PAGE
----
Some landscapes are celebrated as sacred sites because of the stories that are told about them, whereas others are marked as horrific sites of tragedy, humiliation, and cultural shame. To the uninformed eye, both places look the same—expansive, hilly, idyllic—which attests to the notion that every landscape is not just a physical place, but is also what theologian Belden Lane calls a “storied place.”
For American Tragedy Sites, first I research the historic place, and then I sketch, take photographs, and paint it. I finish the composition in my studio by mixing the rendered landscape with a totem of other symbols and nonobjective spaces.
Through the languages of realist landscape painting and religious icon-painting, I aim to honor these shadowed lands as holy lands, and to disturb conventional distinctions between what is sacred and what is shameful.
I believe certain landscapes offer insight into how we grapple with tragedy. Some sites of cultural shame are hidden away, avoided, or “obliterated,” to use geographer Kenneth Foote’s term. These sorrow-filled sites can get lost often by hiding in plain sight. For example, guests can pass through the old Hyatt Hotel lobby in Kansas City, drink coffee and mingle, and never know about the event that happened there in 1981—”the worst structural disaster in American history!” There is no plaque, no memorial, no spot to lay flowers or light candles. The historic event, then, is more easily forgotten.
This intentional oversight or forgetting happens all the time. If the memory attached to the site is too painful, or too shaming, the culture will attempt to erase it by re-landscaping or by destroying records. Salem, for example, kept no official record of the small hill where nineteen victims of the witchcraft scare were executed, so today its exact location is unknown. Likewise, the fence where Matthew Shepard was killed in Laramie, Wyoming, was promptly removed and the street names were changed to confuse tourists (“Out of sight, out of mind”). In both cases, the true location of the historic event lives on only in hearsay.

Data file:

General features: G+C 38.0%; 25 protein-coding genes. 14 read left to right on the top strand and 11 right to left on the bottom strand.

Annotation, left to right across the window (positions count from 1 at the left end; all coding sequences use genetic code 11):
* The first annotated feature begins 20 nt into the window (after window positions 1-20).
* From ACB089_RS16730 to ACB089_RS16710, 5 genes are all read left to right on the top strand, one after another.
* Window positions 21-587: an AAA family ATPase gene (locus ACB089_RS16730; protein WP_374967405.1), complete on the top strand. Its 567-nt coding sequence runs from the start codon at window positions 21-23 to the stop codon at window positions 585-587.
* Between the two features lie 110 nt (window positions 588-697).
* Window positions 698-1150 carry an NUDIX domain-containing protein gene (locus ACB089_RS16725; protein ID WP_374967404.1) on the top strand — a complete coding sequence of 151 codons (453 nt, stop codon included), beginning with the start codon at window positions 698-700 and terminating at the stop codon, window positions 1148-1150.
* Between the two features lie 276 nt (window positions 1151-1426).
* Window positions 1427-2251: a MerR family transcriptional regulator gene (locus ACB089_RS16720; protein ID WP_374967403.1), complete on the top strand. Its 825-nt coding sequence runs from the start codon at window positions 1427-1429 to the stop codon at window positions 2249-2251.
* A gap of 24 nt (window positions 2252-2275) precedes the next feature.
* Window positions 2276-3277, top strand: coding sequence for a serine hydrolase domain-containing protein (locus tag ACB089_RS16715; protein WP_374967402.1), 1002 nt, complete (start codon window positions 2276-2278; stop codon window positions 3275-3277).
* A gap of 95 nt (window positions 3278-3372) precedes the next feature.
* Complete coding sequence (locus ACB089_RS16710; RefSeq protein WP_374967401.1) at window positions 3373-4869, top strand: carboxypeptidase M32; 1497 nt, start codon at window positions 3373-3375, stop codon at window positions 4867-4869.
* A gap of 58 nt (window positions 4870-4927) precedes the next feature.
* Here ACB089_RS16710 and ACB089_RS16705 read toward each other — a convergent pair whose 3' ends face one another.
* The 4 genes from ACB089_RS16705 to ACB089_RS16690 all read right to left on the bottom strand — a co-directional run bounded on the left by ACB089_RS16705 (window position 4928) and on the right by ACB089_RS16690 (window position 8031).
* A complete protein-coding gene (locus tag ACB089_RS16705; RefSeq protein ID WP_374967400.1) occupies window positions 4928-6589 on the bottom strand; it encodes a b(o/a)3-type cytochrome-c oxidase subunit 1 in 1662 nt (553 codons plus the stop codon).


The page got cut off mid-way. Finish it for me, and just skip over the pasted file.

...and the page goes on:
But now we have GPS, and landscapes push back, and people get behind them and lobby to have them preserved. The Minidoka Japanese Internment Camp site in south central Idaho, a true national shame site, was converted into farmland and torn down as quickly as it was constructed. But activists got funding and rebuilt its barbed-wire fence and ominous watchtower, two important communicators of the daily psychological experience of the Japanese-Americans imprisoned there during WWII. A few other elements of the Minidoka landscape remain: Fujitaro Kubota’s eerie rock garden, dusty labyrinthian pathways, the scorching sun, rushing river, and desert indifference.
If for some reason the actual tragedy site is truly lost or inaccessible, a culture will construct a miniature version, a memorial across the street. In the case of Matthew Shepard’s memorial, it is a bench at the university miles away. But there are also memorial gardens, parks, museums, and trees! There are memorial trees, like the prayer tree in the center of the killing fields of the Bear River Massacre site, probably the greatest forgotten Indian massacre in American military history. “The first and the worst,” and it’s also easily one of the most beautiful landscapes and memorials I have ever seen. The place is woven into a wide river valley in the foothills of the Rockies, swarming with wildlife, flowers, and hot springs (the Shoshoni vacationed there every winter). The tree is somewhat hidden next to others behind the official, unimpressive, monolithic memorial standing in a gravel parking lot next to a trash can. The tree’s lower half is covered in freshly made dream catchers, medicine bundles, stuffed animals, beaded necklaces, colored flags, and gem stones. Buckets full of toys and chewing tobacco hang from branches near the trunk.
Every January the surviving Shoshoni and others gather at the tree, refresh the offerings, and pray that the Warm Dance will happen again one day.